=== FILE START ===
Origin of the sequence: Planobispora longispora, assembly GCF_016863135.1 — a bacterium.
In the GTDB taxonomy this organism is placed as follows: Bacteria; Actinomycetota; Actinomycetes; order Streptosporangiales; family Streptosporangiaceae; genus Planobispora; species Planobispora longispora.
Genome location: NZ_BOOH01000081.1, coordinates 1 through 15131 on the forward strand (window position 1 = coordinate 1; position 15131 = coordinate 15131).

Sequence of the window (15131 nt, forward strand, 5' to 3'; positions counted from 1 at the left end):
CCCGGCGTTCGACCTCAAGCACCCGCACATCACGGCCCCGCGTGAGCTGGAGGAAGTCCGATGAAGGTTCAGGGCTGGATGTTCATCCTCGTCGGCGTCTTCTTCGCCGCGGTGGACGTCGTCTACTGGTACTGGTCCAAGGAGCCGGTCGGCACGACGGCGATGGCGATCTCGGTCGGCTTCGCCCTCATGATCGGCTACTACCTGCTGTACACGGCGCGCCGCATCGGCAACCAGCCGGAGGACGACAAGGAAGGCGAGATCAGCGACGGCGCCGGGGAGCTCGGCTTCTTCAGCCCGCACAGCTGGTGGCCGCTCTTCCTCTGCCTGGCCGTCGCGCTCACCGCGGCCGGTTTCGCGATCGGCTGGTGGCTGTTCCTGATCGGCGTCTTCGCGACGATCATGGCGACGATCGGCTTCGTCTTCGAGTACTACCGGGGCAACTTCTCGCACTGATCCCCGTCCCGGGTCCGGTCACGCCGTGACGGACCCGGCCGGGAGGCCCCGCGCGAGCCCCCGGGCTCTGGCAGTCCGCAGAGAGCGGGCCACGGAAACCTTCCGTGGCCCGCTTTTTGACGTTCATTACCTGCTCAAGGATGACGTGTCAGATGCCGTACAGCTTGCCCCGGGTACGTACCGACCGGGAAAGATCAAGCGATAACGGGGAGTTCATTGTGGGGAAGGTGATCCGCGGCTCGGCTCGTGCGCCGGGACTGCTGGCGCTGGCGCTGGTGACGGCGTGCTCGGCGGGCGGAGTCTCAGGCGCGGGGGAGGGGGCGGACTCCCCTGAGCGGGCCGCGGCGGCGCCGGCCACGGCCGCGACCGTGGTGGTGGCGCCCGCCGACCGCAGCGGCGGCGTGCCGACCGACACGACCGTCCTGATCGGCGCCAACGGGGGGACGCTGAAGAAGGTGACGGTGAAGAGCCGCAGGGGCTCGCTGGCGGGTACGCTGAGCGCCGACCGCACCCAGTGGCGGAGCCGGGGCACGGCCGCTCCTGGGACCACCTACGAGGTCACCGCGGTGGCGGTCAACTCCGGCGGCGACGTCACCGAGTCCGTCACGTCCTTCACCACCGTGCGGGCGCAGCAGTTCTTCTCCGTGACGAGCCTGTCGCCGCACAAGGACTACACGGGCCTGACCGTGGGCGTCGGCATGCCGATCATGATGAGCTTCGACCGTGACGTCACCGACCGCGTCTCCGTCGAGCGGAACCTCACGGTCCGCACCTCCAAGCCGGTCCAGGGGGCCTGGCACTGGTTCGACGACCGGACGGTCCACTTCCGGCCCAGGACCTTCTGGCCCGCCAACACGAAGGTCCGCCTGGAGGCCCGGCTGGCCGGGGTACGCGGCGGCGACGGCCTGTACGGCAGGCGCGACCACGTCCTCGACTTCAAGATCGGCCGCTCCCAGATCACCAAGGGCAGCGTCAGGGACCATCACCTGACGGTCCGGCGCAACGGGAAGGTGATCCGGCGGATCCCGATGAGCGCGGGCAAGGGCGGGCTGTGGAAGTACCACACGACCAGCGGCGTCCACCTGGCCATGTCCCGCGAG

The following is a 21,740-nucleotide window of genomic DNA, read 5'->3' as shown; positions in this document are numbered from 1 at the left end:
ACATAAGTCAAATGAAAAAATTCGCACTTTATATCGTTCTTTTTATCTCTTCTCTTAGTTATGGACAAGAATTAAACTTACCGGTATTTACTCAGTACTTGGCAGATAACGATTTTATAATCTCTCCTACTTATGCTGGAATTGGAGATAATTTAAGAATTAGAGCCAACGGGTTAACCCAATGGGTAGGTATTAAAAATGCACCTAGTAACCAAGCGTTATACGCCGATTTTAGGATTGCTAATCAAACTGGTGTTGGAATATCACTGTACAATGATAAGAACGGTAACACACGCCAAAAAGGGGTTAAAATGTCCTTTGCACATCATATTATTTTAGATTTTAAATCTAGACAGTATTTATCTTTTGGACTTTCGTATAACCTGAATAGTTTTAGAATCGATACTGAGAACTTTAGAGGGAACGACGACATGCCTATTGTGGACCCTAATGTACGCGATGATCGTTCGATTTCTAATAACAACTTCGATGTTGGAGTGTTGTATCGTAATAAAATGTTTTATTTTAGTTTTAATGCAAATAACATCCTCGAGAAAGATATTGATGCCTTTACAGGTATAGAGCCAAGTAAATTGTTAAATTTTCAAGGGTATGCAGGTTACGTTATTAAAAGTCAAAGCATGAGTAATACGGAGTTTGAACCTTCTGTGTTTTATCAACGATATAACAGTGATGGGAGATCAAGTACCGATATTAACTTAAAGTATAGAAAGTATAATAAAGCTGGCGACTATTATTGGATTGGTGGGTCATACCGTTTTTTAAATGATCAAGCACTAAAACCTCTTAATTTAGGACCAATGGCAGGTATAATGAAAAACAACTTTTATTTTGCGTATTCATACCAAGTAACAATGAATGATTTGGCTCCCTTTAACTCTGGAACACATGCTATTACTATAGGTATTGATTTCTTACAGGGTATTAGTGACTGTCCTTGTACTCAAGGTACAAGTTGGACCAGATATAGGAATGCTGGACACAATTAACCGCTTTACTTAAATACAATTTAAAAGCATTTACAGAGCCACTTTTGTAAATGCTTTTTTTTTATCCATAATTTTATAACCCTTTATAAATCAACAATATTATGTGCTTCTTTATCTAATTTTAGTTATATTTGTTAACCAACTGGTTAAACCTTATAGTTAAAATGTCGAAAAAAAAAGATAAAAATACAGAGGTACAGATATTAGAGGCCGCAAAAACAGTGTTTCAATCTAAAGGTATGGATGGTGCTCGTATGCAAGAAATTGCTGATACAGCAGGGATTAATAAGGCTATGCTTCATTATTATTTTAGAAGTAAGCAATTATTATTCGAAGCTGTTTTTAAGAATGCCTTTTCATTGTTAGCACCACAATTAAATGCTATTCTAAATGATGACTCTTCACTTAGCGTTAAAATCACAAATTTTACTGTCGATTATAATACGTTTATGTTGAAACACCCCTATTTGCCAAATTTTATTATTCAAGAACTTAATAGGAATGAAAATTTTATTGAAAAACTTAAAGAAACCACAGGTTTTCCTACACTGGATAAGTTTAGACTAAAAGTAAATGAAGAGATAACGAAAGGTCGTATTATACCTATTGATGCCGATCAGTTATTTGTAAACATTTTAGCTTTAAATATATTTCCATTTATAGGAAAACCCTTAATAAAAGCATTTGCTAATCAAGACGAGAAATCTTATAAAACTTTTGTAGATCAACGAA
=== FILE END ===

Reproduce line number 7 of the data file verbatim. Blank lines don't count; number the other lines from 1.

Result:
ACATAAGTCAAATGAAAAAATTCGCACTTTATATCGTTCTTTTTATCTCTTCTCTTAGTTATGGACAAGAATTAAACTTACCGGTATTTACTCAGTACTTGGCAGATAACGATTTTATAATCTCTCCTACTTATGCTGGAATTGGAGATAATTTAAGAATTAGAGCCAACGGGTTAACCCAATGGGTAGGTATTAAAAATGCACCTAGTAACCAAGCGTTATACGCCGATTTTAGGATTGCTAATCAAACTGGTGTTGGAATATCACTGTACAATGATAAGAACGGTAACACACGCCAAAAAGGGGTTAAAATGTCCTTTGCACATCATATTATTTTAGATTTTAAATCTAGACAGTATTTATCTTTTGGACTTTCGTATAACCTGAATAGTTTTAGAATCGATACTGAGAACTTTAGAGGGAACGACGACATGCCTATTGTGGACCCTAATGTACGCGATGATCGTTCGATTTCTAATAACAACTTCGATGTTGGAGTGTTGTATCGTAATAAAATGTTTTATTTTAGTTTTAATGCAAATAACATCCTCGAGAAAGATATTGATGCCTTTACAGGTATAGAGCCAAGTAAATTGTTAAATTTTCAAGGGTATGCAGGTTACGTTATTAAAAGTCAAAGCATGAGTAATACGGAGTTTGAACCTTCTGTGTTTTATCAACGATATAACAGTGATGGGAGATCAAGTACCGATATTAACTTAAAGTATAGAAAGTATAATAAAGCTGGCGACTATTATTGGATTGGTGGGTCATACCGTTTTTTAAATGATCAAGCACTAAAACCTCTTAATTTAGGACCAATGGCAGGTATAATGAAAAACAACTTTTATTTTGCGTATTCATACCAAGTAACAATGAATGATTTGGCTCCCTTTAACTCTGGAACACATGCTATTACTATAGGTATTGATTTCTTACAGGGTATTAGTGACTGTCCTTGTACTCAAGGTACAAGTTGGACCAGATATAGGAATGCTGGACACAATTAACCGCTTTACTTAAATACAATTTAAAAGCATTTACAGAGCCACTTTTGTAAATGCTTTTTTTTTATCCATAATTTTATAACCCTTTATAAATCAACAATATTATGTGCTTCTTTATCTAATTTTAGTTATATTTGTTAACCAACTGGTTAAACCTTATAGTTAAAATGTCGAAAAAAAAAGATAAAAATACAGAGGTACAGATATTAGAGGCCGCAAAAACAGTGTTTCAATCTAAAGGTATGGATGGTGCTCGTATGCAAGAAATTGCTGATACAGCAGGGATTAATAAGGCTATGCTTCATTATTATTTTAGAAGTAAGCAATTATTATTCGAAGCTGTTTTTAAGAATGCCTTTTCATTGTTAGCACCACAATTAAATGCTATTCTAAATGATGACTCTTCACTTAGCGTTAAAATCACAAATTTTACTGTCGATTATAATACGTTTATGTTGAAACACCCCTATTTGCCAAATTTTATTATTCAAGAACTTAATAGGAATGAAAATTTTATTGAAAAACTTAAAGAAACCACAGGTTTTCCTACACTGGATAAGTTTAGACTAAAAGTAAATGAAGAGATAACGAAAGGTCGTATTATACCTATTGATGCCGATCAGTTATTTGTAAACATTTTAGCTTTAAATATATTTCCATTTATAGGAAAACCCTTAATAAAAGCATTTGCTAATCAAGACGAGAAATCTTATAAAACTTTTGTAGATCAACGAA